Working At The Shoal.
Every morning a tug and hoister go out to the shoal opposite Point Frederick. Capt. Paul, the superintendent, says lots of work has to be done before any blasting can be performed. This year the weather has been admirable, and already nearly as much has been done as was accomplished all last season. The width of the shoal is 320 feet, its length 1,020 ft. It is the intention to remove the stone so that a uniform depth of sixteen feet of water will be secured. The shoal in some places is only seven and eight feet below the surface. Some people thought the work could be finished in a season, but there is no prospect of blasting being done even this year. The rock lies in layers, and by the use of handspikes it can be lifted out in great blocks. As long as possible blasting will be avoided. Four divers are employed. All the great boulders, which damaged vessels more than the flat stone, have been cleared away.
Attending A Lawsuit - Capt. J. Donnelly is in St. Catharines, a witness in a suit brought by the proprietors of the tug line against Mr. Beatty, of Montreal, for the towage of the steamships Alberta, Algoma and Athabasca through the Welland canal last fall. Mr. Beatty hired the tugs to tow the ships through at a certain time, but they were detained and the tugs charged for the time they were lying idle. This Mr. Beatty refuses to pay for.
The Pilot has arrived from Deseronto.
The schr. Nassau arrived this morning with 20,625 bush. corn.
The tug Wright towed the schr. White Star to Oswego this morning.
The schrs. Bangalore and Hyderabad have been laid up. No business.
The Thompson left with four barges for Montreal and 80,000 bush. grain.
The steamer Puritan took 200 people from Gananoque to Clayton last evening.
The Princess Louise will start tomorrow at 4 o'clock on her regular route to Alexandria Bay.
The schr. Nassau left this afternoon to load coal at Charlotte, and Itasca to load coal at Oswego.
The tug McArthur is expected to arrive at Collinsby from Port Hope with a large raft tonight.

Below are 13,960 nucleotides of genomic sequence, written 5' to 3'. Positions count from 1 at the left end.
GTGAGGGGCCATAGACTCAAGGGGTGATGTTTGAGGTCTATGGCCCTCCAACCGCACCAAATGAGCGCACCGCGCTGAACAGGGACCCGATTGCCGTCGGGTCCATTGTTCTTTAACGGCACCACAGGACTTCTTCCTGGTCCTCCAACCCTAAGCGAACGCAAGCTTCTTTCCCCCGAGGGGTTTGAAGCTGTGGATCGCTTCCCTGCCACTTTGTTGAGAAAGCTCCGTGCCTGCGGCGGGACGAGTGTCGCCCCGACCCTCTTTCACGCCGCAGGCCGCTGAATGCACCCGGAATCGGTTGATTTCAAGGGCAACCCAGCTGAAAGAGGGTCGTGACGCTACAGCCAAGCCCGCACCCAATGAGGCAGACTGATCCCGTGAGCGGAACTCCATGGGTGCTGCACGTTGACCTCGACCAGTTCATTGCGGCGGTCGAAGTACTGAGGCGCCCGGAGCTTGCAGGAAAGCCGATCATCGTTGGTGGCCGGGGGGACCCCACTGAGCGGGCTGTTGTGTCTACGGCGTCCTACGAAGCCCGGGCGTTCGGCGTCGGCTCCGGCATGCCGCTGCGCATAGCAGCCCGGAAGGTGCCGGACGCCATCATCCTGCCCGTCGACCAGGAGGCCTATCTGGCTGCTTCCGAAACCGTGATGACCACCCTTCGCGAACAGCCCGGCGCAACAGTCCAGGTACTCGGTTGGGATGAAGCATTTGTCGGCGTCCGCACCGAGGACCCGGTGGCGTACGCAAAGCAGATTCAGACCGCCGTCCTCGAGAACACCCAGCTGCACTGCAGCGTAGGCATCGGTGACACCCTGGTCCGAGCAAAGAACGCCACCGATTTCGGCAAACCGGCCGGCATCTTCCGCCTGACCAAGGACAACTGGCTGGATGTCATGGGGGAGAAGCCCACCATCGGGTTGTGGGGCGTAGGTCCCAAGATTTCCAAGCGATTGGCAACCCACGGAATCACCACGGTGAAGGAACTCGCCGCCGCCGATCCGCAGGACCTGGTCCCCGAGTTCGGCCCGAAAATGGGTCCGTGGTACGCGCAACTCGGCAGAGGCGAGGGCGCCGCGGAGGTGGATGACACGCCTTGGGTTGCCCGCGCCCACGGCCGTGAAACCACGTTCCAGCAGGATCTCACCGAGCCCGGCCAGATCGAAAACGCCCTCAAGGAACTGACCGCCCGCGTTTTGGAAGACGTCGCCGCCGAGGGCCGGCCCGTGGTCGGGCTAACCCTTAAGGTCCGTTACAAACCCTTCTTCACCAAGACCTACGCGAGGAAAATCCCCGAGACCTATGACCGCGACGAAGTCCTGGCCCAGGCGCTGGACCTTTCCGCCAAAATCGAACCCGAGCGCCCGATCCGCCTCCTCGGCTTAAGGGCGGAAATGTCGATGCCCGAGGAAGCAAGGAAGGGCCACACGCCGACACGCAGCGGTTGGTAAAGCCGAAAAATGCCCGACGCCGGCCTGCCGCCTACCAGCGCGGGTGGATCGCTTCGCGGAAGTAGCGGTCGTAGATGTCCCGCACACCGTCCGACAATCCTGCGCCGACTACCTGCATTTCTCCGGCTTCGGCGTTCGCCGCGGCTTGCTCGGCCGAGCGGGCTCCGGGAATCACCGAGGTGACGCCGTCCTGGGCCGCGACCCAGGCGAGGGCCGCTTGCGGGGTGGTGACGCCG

The steambarge Albion and barge Ark left yesterday for the Georgian Bay to load timber for Collinsby.
The schr. Hannah Butler is discharging coal at the penitentiary in fulfilment of Breck & Booth's contract.
The prop. Georgian, at Peninsula Harbor, struck a rock. Her stern sank in 42 feet of water. The propeller is insured for $12,500.
The prop. California has been floated off the Detroit dry dock, having received an entirely new bottom and other extensive repairs.
Work still proceeds at the Murray Canal. It is 120 feet wide at the top, 80 feet wide at the bottom, and will float a vessel drawing 14 feet of water.
Swift's - Arrivals: Str. Corsican, Toronto; schrs. Oliver Mowat, Fairhaven, 600 tons coal; Flora Carveth, Toledo, 450 tons soft coal; Annie Foster, Oswego, 250 tons coal.
The propeller was seen, raised to her proper position in the water, but with the pumps still at work and two tugs along side. She is not the wrecked sight that was expected.
The steamer Rothesay, after undergoing extensive repairs, has commenced her regular trips on the river and among the Thousand Islands. The repairs consisted of many new floor timbers and side keelsons along the engine, keelsons, several new timbers forward and aft, streaks of plank forward and along the sides where they were required, new guards on both sides, fore and aft, new beams, rails, timber heads, decks, watertight compartments forward, etc. The work was done under the inspection of Capt. J.B. Estes, a gentleman of extensive and practical experience, and one well posted in all the requirements of steamboats for safety and comfort. The repairs cost about $5,000.
p.3 A Vicious Fight - Capt. Rothwell, of str. Princess Louise, saw it at Brakey Bay, foot of Wolfe Island.
Incidents Of the Day - At the Trenton yacht race the Surprise was upset and the crew rescued by the Dauntless. The Iolanthe won, with the Enid second.